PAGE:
RICHMOND, Va. (WWBT) — If you ask anyone who has spent time behind bars, chances are they struggled to get back on their feet. A faith-based organization specializing in rehabilitation services and other community programs is on a mission to change that with its new location in Richmond.
It’s been just over two weeks since Dale Battle was released from Chesterfield County Jail. Cellphone video captured the big moment as Thomas Mundy, a resource case manager for Metro Community Ministries Inc. and a returning citizen himself, arrived to pick him up. A warm embrace followed.
Battle tells NBC12 he’s ready for a fresh start.
“I hurt a lot of people who love me and care about me during my time in and out of prison,” Battle said. “I am now at a point where I have to make changes.”
While Virginia’s recidivism rate is just 22%, the second-lowest in the nation, Battle’s past struggle with a substance use disorder has led to multiple returns to prison over three decades. Admittedly, each version has created some fear of having enough support to start over.
“Being a convicted felon and trying to get a job, you’re kind of looked down on,” Battle explained.
Metro Community Ministries Inc (MCMI) is doing everything in its power, with the help of community partnerships, to change that. The faith-based organization has been around for just over 50 years and offers support services, emergency food banks, clothing closets and more.
Founded in San Diego, with offices across the country, the organization now has a presence inside the Virginia Career Works building at Radford Avenue’s Willow Lawn. The location served as a one-stop-shop for clients like Battle.
Program Manager Monica McMillan and Mundy have been with Battle every step of the way. The team believes in building relationships with clients even before they are released.
“I think it’s critical that you build that relationship with your client before the release because you can get a sense of who they are as a person. So when they come home from the release, you can spot irregularities,” Mundy explained.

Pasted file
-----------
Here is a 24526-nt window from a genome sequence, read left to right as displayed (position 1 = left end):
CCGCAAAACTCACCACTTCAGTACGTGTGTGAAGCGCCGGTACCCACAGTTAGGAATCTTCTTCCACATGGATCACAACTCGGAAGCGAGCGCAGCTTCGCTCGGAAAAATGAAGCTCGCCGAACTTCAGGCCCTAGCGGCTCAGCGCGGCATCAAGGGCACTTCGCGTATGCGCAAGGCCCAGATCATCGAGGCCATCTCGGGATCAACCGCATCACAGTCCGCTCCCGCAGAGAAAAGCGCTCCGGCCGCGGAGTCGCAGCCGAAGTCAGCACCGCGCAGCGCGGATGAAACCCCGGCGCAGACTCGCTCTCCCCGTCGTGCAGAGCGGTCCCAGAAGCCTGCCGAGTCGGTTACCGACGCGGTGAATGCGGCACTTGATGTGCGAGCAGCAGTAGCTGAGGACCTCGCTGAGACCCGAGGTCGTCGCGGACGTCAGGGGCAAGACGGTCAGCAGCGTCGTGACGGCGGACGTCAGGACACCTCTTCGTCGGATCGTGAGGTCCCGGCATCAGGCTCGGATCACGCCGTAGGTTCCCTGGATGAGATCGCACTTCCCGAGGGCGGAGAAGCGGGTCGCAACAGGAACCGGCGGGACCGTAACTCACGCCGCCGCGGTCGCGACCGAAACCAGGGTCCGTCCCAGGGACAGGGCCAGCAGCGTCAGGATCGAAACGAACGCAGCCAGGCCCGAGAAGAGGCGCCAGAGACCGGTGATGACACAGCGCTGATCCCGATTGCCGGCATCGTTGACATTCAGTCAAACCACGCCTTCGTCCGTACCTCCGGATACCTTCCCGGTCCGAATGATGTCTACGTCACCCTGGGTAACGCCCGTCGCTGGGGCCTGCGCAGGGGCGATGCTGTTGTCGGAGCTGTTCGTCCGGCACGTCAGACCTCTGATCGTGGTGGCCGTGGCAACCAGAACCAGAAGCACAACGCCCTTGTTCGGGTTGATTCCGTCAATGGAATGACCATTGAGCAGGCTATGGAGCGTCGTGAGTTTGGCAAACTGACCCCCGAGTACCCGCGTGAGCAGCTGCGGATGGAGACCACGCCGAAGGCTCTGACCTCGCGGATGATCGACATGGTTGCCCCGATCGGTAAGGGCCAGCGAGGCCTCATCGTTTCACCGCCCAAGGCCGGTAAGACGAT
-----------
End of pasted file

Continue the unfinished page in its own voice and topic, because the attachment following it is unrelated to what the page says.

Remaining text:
“We believe in second chances,” McMillian said. “We believe just because someone makes a mistake doesn’t define who they are.”
With the help of referrals from transition counsellors, inmates aged 18 or older, not imprisoned for a sex offense and due for release between 20 and 180 days, are eligible for its New Path program. The program offers everything from workforce development to help with basic needs like clothing, housing, and medical benefits. Assessments are conducted during the process to help MCMI better understand the client’s goals.
There is also an eight-week program focusing on job readiness.
“This eight-week course will go from how to interview, how to write a cover letter, how to have a positive relationship with others,” said McMillian, who went through a long list of offers.
Mundy, who now shines as an example of what life could be like for a returning citizen, is just proud to be part of this mission to help those who dream of a second chance.
After 13 years behind bars for drug trafficking, Mundy became a free man in July 2020. He promised himself and his family that he would never come back. It was his third return to prison. He was first jailed for selling drugs when he was 18.
“At the time, I had a hopeless mindset,” Mundy said. “I thought the only way for me to get the life I thought I deserved was to do what I was doing.”
But, Mundy says a lot has changed. He now walks with purpose and helps others like Battle recognize theirs.
“I had to learn that in order for me to get better, I have to do better, and in order for me to do better, I have to start loving myself,” said Battle, who hopes to land a job as a painter or a truck driver. elevator using its certification.
Metro Community Ministries is ready to accept more clients. They also hope that other community partners will help these men and women succeed both personally and professionally.
You can contact Program Manager Monica McMillan at [email protected]
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